Let’s not forget the impact on mental health and well-being. SCD affects all aspects of one’s life.

Whilst SCD is truly a global condition, it predominantly affects people whose heritage is from Africa, the Caribbean and Asia. SCD is the most common and fastest growing genetic blood condition in England with approximately 17-18,000 living with sickle anaemia, in contrast to the many more people who are healthy carriers (trait) of the condition.

SCD is an underserved and overlooked condition by policy makers. It has been this way for decades. People living with SCD experience significant NHS care failings which has resulted in unnecessary deaths of patients as well as negative attitudes linked to race. All of the evidence associated with the NHS care failings of people living with SCD are outlined in the All Party Parliamentary report; No One’s Listening (available at no cost on the Society’s website).


What has your organisation been working on recently, and do you have any future events that you’re excited about?

There is quite a lot going on. Apart from following up on securing change through the recommendations from the No One’s Listening report, we are currently working with NHS England and SCD patients and their families to improve access to automated red cell exchange across the country. Unfortunately, it is a bit of a post code lottery.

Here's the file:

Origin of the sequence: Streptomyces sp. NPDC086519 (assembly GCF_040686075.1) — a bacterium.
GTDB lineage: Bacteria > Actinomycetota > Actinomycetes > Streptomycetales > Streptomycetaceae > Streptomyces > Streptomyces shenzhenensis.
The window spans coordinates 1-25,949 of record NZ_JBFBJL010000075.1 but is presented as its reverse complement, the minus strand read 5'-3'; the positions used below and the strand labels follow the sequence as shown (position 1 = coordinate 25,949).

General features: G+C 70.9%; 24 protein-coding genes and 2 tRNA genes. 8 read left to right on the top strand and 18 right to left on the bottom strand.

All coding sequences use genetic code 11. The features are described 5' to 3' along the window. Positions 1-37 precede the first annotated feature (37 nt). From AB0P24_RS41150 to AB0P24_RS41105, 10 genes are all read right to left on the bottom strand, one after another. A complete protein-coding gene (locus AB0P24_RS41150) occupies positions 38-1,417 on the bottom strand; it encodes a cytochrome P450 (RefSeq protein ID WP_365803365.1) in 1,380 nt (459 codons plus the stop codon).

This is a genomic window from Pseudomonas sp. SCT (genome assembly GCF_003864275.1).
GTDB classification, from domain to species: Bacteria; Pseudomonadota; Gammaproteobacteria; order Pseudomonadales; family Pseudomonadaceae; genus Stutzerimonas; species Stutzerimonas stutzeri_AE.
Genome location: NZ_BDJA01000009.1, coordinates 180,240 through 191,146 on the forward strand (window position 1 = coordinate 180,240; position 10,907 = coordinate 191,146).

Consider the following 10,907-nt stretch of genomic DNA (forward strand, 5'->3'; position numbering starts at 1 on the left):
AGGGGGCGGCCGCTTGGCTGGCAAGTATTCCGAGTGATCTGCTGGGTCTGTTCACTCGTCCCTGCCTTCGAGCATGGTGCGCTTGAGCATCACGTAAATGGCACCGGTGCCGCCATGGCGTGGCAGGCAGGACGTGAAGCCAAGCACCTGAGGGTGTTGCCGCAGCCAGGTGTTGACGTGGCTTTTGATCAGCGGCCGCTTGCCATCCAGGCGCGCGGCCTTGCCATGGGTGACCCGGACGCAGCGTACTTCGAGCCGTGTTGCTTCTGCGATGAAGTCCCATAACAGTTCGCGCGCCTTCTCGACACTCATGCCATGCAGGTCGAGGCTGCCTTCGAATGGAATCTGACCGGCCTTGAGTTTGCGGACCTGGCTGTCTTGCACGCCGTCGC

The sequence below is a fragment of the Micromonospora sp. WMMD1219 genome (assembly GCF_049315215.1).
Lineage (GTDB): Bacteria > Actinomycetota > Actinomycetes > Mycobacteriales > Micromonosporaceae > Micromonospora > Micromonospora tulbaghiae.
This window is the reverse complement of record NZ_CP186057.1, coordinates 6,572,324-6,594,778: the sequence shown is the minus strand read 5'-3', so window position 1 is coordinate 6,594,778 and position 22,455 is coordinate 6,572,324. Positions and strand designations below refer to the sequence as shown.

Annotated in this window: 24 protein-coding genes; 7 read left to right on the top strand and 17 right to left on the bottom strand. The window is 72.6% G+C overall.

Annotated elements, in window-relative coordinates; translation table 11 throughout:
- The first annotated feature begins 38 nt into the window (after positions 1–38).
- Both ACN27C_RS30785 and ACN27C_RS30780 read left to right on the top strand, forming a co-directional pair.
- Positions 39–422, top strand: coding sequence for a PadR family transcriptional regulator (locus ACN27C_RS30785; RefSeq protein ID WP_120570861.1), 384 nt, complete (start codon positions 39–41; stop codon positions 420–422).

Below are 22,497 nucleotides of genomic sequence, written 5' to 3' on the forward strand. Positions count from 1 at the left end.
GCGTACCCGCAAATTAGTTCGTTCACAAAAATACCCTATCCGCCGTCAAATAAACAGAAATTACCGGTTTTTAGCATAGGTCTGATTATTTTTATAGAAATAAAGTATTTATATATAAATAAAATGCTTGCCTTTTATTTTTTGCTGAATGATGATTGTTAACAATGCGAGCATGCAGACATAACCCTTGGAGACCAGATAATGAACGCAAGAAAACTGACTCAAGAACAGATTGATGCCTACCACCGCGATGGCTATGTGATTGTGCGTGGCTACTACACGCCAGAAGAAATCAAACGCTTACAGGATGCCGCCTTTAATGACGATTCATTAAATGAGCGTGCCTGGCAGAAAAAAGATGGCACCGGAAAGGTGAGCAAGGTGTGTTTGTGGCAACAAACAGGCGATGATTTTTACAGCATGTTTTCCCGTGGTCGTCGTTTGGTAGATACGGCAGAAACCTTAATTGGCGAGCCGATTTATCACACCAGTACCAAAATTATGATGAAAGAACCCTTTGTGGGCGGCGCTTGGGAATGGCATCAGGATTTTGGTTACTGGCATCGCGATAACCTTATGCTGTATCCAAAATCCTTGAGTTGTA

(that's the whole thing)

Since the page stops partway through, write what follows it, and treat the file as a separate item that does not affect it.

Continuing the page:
We are also rolling out our evidence based children and young people’s peer mentoring programme in London and also other parts of the country.

We will be holding a conference with our public health partners and partner charities on 18 April about ante natal screening not only to highlight collaborative work we have undertaken but also to improve the screening pathway.


One of our artists, O. D. Adedeji, is directing their artwork’s charitable donation to your organisation, Sickle Cell Society. Their work Yinka explores mental health within the black community. What are your thoughts on this piece, and do you feel it can help spread awareness for racial equity within healthcare and beyond? 

I like O.D Adedeji’s work entitled Yinka.  My thoughts on this piece are: first, it resonates with mental health and well-being for people living with SCD because this (the psycho-social impacts of SCD) is a significant factor for children and adults living with this condition.

Secondly, SCD is an invisible condition - the image portrays some of that invisibility but at the same time it also portrays how sometimes people (in this case, health care professionals) only see one’s blackness/colour, which can bring about racist and negative attitudes.

Thirdly, Yinka shows pain/anguish in the eyes of one of the individuals which clearly resonates with SCD and painful crises. However, in the eyes of the other person there are signs of hope. It motivates me and our work as a charity, to make that hope a reality. I certainly think it can help spread awareness for racial equity in healthcare and beyond. It will have meaning to many people who live with SCD and their families

O. D. Adedji, Yinka (2018), oil on wooden panel, 80 x 80 cm.